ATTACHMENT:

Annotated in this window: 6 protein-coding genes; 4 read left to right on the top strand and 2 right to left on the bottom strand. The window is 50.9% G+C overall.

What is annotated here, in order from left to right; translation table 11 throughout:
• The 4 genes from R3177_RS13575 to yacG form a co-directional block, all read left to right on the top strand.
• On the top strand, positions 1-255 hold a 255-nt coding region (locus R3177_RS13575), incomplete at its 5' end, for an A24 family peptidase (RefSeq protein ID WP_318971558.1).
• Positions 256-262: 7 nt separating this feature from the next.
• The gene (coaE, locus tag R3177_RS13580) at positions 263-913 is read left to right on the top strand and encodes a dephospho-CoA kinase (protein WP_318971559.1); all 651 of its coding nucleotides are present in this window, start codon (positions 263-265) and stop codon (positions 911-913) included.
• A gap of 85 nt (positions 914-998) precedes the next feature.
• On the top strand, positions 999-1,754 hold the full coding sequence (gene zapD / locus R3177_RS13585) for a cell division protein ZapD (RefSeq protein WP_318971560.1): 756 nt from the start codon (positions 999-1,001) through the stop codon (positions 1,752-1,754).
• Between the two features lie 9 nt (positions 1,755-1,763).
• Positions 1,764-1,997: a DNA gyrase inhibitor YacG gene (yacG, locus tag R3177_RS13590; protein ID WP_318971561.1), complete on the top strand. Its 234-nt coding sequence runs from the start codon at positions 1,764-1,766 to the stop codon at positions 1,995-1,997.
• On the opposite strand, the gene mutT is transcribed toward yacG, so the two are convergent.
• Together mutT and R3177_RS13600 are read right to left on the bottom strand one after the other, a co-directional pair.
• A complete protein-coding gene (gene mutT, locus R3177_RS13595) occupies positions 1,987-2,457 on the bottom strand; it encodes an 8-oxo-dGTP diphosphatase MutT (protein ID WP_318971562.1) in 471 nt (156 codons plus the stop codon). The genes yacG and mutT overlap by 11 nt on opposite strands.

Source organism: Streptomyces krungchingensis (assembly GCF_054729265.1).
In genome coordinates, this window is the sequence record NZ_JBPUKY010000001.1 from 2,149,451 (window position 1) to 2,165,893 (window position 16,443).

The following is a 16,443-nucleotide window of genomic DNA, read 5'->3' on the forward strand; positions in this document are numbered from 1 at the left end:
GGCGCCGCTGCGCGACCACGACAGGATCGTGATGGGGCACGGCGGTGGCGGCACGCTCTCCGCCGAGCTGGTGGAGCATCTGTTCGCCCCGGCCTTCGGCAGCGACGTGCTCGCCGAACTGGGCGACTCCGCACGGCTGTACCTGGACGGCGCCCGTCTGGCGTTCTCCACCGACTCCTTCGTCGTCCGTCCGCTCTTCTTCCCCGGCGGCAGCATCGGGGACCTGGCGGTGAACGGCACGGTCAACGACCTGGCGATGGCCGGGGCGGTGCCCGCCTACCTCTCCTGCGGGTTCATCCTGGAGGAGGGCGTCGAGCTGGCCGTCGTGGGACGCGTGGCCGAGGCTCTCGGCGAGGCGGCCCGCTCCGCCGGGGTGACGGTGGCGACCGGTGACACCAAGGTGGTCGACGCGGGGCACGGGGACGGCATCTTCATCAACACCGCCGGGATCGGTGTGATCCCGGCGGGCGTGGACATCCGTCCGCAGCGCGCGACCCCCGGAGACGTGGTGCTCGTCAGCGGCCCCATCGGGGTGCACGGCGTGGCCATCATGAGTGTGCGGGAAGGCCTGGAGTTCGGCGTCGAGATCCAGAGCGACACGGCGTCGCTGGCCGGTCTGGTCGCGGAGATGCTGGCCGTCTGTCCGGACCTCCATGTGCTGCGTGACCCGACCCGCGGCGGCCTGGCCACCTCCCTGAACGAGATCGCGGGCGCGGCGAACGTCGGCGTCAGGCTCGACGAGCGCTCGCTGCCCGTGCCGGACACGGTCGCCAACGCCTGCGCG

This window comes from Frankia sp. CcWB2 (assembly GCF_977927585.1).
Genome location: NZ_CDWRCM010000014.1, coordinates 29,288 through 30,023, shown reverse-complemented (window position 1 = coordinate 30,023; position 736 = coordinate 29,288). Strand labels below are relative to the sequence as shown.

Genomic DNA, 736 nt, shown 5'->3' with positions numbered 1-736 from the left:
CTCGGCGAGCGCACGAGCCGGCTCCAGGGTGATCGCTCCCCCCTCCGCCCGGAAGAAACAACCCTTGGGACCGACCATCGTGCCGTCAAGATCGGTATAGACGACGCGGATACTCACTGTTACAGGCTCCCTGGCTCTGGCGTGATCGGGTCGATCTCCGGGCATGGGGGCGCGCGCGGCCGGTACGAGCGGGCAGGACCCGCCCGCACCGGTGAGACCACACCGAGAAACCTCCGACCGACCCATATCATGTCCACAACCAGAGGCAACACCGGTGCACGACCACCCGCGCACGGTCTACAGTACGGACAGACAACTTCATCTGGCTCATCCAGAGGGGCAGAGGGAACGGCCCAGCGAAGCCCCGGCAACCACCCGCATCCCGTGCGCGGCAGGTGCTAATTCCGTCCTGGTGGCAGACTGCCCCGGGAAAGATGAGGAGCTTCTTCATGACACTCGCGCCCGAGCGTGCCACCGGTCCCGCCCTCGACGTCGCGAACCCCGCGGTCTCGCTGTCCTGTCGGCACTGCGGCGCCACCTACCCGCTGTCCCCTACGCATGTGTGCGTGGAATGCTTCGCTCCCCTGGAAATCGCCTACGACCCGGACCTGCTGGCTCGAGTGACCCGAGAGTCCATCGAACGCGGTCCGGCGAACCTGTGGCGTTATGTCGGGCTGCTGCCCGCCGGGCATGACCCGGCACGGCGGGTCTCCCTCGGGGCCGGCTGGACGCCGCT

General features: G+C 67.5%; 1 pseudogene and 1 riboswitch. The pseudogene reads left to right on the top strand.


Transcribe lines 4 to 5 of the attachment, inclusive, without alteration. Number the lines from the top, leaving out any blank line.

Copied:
• On the top strand, positions 1-255 hold a 255-nt coding region (locus R3177_RS13575), incomplete at its 5' end, for an A24 family peptidase (RefSeq protein ID WP_318971558.1).
• Positions 256-262: 7 nt separating this feature from the next.